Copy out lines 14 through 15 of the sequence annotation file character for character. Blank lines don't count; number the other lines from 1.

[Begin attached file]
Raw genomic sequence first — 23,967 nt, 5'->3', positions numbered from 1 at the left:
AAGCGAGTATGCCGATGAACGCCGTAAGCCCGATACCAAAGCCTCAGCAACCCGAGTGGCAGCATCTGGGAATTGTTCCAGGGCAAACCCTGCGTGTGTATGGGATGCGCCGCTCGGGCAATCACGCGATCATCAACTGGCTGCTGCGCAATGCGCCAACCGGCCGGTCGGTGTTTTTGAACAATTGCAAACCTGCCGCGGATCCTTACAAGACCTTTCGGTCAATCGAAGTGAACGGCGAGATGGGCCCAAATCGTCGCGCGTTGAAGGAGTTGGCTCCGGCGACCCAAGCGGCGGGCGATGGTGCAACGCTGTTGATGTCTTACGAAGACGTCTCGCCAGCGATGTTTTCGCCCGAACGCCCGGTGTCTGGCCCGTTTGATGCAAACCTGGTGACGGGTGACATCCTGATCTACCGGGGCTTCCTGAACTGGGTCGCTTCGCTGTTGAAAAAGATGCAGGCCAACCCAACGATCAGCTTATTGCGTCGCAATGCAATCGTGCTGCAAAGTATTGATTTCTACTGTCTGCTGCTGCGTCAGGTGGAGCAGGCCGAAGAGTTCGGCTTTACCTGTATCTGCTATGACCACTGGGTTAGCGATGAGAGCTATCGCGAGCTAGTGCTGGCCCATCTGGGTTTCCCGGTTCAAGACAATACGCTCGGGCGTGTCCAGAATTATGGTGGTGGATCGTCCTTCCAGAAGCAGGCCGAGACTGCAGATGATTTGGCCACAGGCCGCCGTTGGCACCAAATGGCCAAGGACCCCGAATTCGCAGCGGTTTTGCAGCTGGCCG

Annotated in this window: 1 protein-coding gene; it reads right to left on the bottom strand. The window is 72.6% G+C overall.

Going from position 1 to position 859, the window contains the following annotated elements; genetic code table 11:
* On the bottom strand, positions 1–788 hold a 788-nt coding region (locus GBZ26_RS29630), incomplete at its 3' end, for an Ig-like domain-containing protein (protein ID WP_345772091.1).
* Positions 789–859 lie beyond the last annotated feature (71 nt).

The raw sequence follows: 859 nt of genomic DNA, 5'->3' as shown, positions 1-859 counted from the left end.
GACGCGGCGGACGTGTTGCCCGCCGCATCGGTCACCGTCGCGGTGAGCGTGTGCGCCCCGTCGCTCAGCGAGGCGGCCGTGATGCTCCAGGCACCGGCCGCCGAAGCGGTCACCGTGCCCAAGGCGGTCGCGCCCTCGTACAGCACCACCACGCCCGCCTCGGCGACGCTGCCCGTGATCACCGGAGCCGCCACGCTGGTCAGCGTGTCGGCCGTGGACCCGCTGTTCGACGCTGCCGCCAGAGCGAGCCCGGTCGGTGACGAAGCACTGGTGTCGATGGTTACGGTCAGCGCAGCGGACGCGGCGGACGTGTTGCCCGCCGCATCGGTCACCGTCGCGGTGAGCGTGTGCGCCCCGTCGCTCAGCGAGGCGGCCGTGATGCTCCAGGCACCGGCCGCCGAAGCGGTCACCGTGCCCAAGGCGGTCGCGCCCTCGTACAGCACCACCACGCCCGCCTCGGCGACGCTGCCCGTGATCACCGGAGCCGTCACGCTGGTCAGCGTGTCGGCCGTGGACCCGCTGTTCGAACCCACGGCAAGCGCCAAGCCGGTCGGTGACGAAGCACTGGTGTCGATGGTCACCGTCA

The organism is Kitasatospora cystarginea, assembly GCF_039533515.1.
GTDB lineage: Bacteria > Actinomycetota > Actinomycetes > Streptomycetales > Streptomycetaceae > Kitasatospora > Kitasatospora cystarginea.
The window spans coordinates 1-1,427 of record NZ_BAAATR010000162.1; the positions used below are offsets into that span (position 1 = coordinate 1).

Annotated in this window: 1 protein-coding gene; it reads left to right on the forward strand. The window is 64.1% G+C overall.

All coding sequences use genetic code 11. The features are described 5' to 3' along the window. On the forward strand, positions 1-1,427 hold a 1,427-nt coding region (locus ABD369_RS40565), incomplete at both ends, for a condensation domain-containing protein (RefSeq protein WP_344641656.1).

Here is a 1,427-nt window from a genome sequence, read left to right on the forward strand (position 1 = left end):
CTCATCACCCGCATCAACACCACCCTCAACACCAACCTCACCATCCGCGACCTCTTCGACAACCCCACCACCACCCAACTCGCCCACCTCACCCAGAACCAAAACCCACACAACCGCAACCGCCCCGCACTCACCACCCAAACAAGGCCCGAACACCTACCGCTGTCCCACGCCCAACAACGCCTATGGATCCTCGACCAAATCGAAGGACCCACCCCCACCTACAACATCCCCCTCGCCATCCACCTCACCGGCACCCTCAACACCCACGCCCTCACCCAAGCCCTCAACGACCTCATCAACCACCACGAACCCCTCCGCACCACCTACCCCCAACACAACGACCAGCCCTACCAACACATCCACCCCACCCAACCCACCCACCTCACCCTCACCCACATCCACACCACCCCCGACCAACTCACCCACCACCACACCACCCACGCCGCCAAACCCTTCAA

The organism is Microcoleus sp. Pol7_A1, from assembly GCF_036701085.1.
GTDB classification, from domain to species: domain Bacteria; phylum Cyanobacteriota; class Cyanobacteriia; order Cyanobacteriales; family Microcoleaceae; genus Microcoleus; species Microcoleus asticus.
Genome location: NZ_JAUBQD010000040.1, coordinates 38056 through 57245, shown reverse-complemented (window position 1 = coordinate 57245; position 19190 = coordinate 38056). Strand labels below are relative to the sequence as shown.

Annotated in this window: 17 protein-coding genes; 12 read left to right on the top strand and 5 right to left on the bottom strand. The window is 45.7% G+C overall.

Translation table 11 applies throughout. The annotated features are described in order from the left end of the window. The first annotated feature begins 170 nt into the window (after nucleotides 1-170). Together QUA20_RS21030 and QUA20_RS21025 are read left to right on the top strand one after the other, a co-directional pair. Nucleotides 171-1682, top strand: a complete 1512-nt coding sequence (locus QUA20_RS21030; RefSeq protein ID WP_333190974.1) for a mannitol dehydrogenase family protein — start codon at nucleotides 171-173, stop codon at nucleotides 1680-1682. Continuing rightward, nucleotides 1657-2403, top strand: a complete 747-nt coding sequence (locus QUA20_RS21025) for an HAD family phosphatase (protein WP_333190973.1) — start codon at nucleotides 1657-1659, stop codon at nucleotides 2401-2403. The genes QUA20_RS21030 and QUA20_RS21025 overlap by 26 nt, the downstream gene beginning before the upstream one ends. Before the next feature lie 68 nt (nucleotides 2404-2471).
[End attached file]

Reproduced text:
Here is a 1,427-nt window from a genome sequence, read left to right on the forward strand (position 1 = left end):
CTCATCACCCGCATCAACACCACCCTCAACACCAACCTCACCATCCGCGACCTCTTCGACAACCCCACCACCACCCAACTCGCCCACCTCACCCAGAACCAAAACCCACACAACCGCAACCGCCCCGCACTCACCACCCAAACAAGGCCCGAACACCTACCGCTGTCCCACGCCCAACAACGCCTATGGATCCTCGACCAAATCGAAGGACCCACCCCCACCTACAACATCCCCCTCGCCATCCACCTCACCGGCACCCTCAACACCCACGCCCTCACCCAAGCCCTCAACGACCTCATCAACCACCACGAACCCCTCCGCACCACCTACCCCCAACACAACGACCAGCCCTACCAACACATCCACCCCACCCAACCCACCCACCTCACCCTCACCCACATCCACACCACCCCCGACCAACTCACCCACCACCACACCACCCACGCCGCCAAACCCTTCAA